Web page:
The terrorists have succeeded to a large extent.
So, I disagree that terrorists are as ineffectual or as irrelevant as you suggest. The problem is one of focus and depiction: understanding not just their motivation but intent. The security services focus on loss of life; the terrorists focus on change of the system, not only via coercion, but from our fearful response. They have won. In many Western countries, the constitutional order has been “modified”.
[I can’t claim credit for this rather bleak analysis. It comes from notes I took in a security environment lecture I attended in 2011 by a man who has now passed away, I understand. He worked for a Western secret service. His colleagues laughed at him. The audience did not.]

Hi Phil
Interesting podcast but, in general I do not agree. While it is no time to panic, terrorist use of drones is not novel and it is something we need to be aware of. And well within the reach of your average 12 year old. First, some history.
1. ISIS used drones in Syria and Iraq. Some were off the shelf and they were designing and making their own. Here is an NYT story, that includes footage: The footage may be manipulated, but there are multiple reports of drones dropping explosive devices – some apparently with excess of 4kg of HE. ISIS procurement network used people located in Western nations, and Denmark was something of a centre: and and
2. Drones were used in coordinated attacks against Saudi oil installations, but authorship was attributed to Iran: Iran is known, like North Korea, to export drone technology to less than savory groups and individuals,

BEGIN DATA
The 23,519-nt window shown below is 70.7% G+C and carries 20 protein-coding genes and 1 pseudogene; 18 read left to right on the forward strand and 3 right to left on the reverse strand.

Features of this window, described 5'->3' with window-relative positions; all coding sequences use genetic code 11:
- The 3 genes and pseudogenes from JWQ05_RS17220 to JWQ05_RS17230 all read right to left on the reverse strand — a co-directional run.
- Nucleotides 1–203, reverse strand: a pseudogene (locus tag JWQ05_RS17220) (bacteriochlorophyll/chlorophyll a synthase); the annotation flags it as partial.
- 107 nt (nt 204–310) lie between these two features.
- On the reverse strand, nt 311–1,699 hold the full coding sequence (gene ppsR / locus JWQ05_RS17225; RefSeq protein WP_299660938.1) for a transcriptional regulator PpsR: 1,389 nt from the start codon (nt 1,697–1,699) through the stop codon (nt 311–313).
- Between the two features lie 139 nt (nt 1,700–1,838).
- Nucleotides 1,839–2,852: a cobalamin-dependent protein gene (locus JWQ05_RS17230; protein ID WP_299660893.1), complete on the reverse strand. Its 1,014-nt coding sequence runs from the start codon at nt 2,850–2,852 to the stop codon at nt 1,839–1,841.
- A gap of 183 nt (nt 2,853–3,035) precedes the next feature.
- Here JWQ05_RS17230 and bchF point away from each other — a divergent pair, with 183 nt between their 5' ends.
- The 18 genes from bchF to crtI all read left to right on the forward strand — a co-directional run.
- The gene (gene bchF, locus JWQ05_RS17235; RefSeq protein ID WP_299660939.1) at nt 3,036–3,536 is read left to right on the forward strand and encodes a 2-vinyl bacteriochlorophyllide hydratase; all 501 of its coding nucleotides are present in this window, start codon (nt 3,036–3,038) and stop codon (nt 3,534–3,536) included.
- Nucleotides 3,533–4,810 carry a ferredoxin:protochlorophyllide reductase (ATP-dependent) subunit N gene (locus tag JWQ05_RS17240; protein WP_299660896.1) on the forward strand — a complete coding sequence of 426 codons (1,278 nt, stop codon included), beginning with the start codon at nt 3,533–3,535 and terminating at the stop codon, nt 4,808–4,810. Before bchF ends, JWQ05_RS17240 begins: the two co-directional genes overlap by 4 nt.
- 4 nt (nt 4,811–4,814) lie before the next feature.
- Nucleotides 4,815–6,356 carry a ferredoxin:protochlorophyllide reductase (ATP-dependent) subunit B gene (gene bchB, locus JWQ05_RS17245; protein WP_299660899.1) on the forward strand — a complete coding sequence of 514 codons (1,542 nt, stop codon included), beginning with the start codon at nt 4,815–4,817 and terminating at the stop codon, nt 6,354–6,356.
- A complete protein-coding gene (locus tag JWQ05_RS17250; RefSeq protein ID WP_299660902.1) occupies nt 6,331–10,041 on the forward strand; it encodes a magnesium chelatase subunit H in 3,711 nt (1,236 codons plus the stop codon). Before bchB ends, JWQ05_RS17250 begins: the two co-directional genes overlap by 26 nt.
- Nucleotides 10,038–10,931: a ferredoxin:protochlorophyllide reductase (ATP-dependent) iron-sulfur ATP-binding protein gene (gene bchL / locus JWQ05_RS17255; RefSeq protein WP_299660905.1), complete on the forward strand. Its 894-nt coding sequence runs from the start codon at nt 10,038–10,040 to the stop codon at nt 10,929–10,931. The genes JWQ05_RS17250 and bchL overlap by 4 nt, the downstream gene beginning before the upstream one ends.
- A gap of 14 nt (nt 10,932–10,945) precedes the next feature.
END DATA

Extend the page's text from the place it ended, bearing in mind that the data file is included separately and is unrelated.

3. The Houthis have repeatedly used drones to attack Yemeni government interests: Again, the drones may have been Iranian in origin. However, the Houthis did go public with drone designed they claimed were all their own work.
4. Rezwan Ferdaus, 26-year-old Ashland man was arrested and charged in connection with his plot to damage or destroy the Pentagon and U.S. Capitol, using large remote controlled aircraft filled with C-4 plastic explosives.
5. Drones do not only fly. They can be boats or vehicles. See: Four ‘planned to bomb Territorial Army base’ with toy car” And the Houthis developed – or were given boats:
6. Haisem Zahab, a 42 year old electrician living in Young, NSW, Australia, was jailed for helping Islamic State develop sophisticated missile technology. and and and Although the prosecution claimed the research was on track to produce viable devices, experts of my acquaintance who reviewed the information said it was “pie in the sky”.
7. Relatively competent people can design and build autonomous drones – and it is possible to program them with a flight path. All from the privacy of your own home. See: James May’s Toy Stories: Model AIRPLANE across the SEA.
8. As for swarms of drones. That is really quite possible. It depends on how big you want the swarms to be, you capacity to purchase them without being notices and the capacity to obtain HE (if that is how you want to use them). Chinese state media posted a video purporting to be 2000 illuminated drones giving a coordinated display to mimic fireworks, for NYE. However, the display did not occur on NYE. But was apparently filmed a few days before:
9. There are multiple cases of drones being used to snoop on defence installations, to fly near air ports (which can be closed) and also forest fires – authorities in the US, Canada, Australia and France regularly please with people not to fly drones near the fires.
I’ll make a subsequent comment on why I think you are thinking about all this the wrong way.